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Commentary on the papers by Oddie et al (see page 119) and Escobar et al (see page 125)
Two papers coincidentally submitted to Archives from opposite sides of the Atlantic give an opportunity to point out some interesting similarities and differences in the controversial area of hospital readmission shortly after birth. Clinicians in both the UK and the USA are concerned about the knock-on effects of the increasing trend towards earlier neonatal discharge from hospital.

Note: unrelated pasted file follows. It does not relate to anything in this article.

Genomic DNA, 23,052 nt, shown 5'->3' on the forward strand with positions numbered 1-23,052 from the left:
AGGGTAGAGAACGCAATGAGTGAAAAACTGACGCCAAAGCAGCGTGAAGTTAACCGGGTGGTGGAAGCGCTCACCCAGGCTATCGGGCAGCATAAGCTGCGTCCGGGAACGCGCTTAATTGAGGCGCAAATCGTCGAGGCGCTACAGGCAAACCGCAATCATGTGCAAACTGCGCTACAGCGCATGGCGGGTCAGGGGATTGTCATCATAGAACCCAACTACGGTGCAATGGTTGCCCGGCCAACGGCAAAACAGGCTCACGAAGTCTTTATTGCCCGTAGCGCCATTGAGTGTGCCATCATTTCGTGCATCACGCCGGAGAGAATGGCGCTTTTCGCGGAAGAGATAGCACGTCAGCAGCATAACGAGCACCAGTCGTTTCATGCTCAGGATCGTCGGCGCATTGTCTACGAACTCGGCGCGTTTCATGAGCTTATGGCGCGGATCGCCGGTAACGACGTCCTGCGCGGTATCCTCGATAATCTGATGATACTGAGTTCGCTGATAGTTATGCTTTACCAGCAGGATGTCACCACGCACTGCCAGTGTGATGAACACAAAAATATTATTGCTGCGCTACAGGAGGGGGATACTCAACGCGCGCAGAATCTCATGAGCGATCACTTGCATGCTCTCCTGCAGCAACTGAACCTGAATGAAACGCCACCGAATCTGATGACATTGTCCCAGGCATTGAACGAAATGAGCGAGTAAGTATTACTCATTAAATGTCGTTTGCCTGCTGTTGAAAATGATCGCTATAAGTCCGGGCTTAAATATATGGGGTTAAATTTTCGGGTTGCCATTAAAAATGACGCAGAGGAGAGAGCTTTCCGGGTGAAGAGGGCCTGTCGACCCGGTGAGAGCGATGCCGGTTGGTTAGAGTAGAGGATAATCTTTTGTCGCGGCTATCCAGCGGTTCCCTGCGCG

The studies differ significantly in their objectives and methods, so direct numerical comparisons may not be valid. Oddie et al looked at over 11 000 births in the Northern NHS region of the UK in 1998, excluding infants less than 35 weeks gestation.1 They concentrated on factors associated with early neonatal discharge, and then looked at what influenced readmission to hospital within 28 days. Escobar et al studied a population of over 33 000 using the Kaiser Permanente Medical Care Program (KPMCP) in California and Colorado, for which good data are available, in 1998–2000;2 they included all gestations and did not look at early discharge at all, but analysed in some detail factors associated with readmission within two weeks. The KPMCP, although not government run, is a managed healthcare system which has been described as being …
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